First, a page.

Güeros means in slang “paleface” or “whitey”, and, indeed, one of the many running jokes of Alonso Ruizpalacios’s film is that its central brothers Tomás (Sebastián Aguirre) and Sombra (Tenoch Huerta) have different skin colours.
It is 1999, and Tomás is a teenage delinquent whose reckless pranks cause his single mother to send him to Mexico City to live with his student brother. There, the boy’s interjection adds some motion to the lives of Sombra and his roommate, who have been idling about their high-rise flat, classes cancelled due to a mass strike. An impromptu road trip leads them to the embattled campus, where students are bitterly protesting the introduction of an enrolment fee for their university.
In a similar way to the great Y Tu Mamá También, Güeros uses a tale of youthful alienation to reveal greater insights about Mexican society as a whole. The set pieces of student protest are visceral and energetic, and give the film an extra dimension beyond being just a tale of disillusioned teen angst. The young men have an easy chemistry, and their personalities are likeable and genuine. The film is less of a developmental journey than an exploration into how an energetic youth can fit into and be heard by an apathetic society. It is a pent-up energy that has nowhere to go. This sentiment is verbalised by the older brother who asks “why go if we’re gonna end up back here again?”.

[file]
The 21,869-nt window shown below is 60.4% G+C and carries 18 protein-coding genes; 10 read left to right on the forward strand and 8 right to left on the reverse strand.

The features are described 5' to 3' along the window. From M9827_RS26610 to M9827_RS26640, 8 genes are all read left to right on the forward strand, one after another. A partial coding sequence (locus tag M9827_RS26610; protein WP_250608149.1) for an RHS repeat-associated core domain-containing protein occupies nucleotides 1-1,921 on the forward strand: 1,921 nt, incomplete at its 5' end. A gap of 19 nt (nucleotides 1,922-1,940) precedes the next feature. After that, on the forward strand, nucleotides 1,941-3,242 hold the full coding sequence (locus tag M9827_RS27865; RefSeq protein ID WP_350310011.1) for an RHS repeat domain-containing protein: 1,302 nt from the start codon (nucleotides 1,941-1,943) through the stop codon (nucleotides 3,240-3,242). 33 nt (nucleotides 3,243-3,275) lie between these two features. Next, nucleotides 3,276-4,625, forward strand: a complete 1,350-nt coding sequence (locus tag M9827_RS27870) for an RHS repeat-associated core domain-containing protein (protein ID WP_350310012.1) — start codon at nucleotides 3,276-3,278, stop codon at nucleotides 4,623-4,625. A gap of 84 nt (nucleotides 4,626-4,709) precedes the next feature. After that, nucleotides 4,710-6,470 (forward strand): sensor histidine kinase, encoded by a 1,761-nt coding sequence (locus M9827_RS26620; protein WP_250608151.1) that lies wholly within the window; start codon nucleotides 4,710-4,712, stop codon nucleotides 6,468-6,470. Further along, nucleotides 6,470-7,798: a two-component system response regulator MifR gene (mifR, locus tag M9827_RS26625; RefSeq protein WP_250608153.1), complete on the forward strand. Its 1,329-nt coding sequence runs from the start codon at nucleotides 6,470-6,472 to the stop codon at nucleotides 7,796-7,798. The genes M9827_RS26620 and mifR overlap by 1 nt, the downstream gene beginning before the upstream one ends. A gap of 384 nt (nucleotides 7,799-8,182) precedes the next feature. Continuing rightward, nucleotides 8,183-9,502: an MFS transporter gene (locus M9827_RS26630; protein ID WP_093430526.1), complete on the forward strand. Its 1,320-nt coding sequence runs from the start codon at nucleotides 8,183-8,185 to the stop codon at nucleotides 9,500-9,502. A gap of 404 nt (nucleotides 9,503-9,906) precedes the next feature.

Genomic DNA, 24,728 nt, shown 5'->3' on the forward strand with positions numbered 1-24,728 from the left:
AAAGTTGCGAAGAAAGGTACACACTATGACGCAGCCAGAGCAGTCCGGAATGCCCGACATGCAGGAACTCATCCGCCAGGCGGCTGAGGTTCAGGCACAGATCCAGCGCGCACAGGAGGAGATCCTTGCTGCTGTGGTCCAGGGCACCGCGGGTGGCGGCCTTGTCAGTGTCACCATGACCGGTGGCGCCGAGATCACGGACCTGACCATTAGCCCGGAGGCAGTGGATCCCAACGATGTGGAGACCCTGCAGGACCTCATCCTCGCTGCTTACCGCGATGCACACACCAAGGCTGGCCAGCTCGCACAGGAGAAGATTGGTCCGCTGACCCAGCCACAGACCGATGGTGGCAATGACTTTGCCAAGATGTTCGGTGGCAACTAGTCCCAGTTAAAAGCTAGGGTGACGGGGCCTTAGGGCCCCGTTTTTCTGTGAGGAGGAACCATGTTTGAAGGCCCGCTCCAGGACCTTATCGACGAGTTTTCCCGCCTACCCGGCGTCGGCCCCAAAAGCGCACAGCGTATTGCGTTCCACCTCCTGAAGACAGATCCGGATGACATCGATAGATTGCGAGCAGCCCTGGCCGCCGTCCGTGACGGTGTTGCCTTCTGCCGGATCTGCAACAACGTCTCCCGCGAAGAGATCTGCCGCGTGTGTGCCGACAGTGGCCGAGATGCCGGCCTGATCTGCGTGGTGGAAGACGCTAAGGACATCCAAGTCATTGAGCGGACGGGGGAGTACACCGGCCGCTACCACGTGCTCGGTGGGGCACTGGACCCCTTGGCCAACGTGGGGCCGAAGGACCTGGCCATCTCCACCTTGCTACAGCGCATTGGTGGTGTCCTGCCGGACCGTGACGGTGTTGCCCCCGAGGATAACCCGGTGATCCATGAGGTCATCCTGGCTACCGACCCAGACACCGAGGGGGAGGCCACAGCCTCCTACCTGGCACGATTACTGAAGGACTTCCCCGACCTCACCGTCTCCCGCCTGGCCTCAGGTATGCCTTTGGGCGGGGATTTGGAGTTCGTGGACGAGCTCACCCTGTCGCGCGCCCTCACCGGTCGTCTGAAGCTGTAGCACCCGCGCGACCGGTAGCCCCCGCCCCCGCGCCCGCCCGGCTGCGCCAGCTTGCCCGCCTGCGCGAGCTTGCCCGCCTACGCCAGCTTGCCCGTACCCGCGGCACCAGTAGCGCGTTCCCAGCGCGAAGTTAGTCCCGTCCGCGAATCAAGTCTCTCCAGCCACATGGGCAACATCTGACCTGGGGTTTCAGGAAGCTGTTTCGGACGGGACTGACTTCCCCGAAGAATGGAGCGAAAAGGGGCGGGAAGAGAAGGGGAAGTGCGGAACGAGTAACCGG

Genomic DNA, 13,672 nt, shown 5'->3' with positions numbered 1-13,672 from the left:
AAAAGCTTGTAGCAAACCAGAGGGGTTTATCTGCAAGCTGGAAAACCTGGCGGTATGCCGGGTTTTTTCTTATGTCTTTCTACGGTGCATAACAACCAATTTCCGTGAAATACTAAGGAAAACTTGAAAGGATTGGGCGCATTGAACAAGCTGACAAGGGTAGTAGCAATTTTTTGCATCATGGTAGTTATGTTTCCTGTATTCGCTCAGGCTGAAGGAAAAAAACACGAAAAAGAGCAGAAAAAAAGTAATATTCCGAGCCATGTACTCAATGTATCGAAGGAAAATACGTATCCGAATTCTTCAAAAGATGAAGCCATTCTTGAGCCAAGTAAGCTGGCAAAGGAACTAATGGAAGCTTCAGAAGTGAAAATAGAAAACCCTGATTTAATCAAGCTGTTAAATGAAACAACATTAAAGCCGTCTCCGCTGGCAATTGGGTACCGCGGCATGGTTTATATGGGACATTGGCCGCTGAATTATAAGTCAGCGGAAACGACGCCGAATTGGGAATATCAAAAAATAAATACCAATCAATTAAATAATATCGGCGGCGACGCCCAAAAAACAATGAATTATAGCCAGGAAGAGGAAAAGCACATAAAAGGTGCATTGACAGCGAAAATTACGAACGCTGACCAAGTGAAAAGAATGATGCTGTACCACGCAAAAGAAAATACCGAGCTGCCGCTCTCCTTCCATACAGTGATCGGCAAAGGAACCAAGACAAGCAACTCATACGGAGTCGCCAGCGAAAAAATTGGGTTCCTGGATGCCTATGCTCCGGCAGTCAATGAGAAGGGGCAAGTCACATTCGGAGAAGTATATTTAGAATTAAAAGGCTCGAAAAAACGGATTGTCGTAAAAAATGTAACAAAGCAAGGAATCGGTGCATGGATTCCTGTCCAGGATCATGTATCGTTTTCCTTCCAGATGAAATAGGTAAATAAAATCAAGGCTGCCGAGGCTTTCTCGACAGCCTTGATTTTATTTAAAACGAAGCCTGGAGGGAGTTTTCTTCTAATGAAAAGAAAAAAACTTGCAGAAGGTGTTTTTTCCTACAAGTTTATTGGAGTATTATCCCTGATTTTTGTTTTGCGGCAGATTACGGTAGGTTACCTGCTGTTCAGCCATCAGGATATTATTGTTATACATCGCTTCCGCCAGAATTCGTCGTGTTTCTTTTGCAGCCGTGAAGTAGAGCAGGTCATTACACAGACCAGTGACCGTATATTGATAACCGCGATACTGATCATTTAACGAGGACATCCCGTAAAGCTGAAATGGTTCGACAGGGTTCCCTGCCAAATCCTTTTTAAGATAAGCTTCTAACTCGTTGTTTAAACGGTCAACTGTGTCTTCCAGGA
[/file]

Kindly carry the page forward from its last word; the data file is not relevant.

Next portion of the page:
Dynamic black-and-white cinematography and Academy ratio set the film apart from others of the genre, and it is one of the best uses of monochrome this year. It does seem tonally unsure, however, with Ruizpalacios still finding his voice amid a mishmash of production designs with apparent inspiration from the disparate likes of Wes Anderson and Ozu.
Preferring to sacrifice pacing in favour of arbitrary aesthetic sequences, the plot loses focus occasionally. However, Güeros is a worthy addition to Mexico’s already fantastic repertoire of national cinema, and displays a huge amount of inventiveness and expression for a modest, micro-budget feature.
Güeros is released in selected cinemas on 20th November 2015.
Watch the trailer for Güeros here: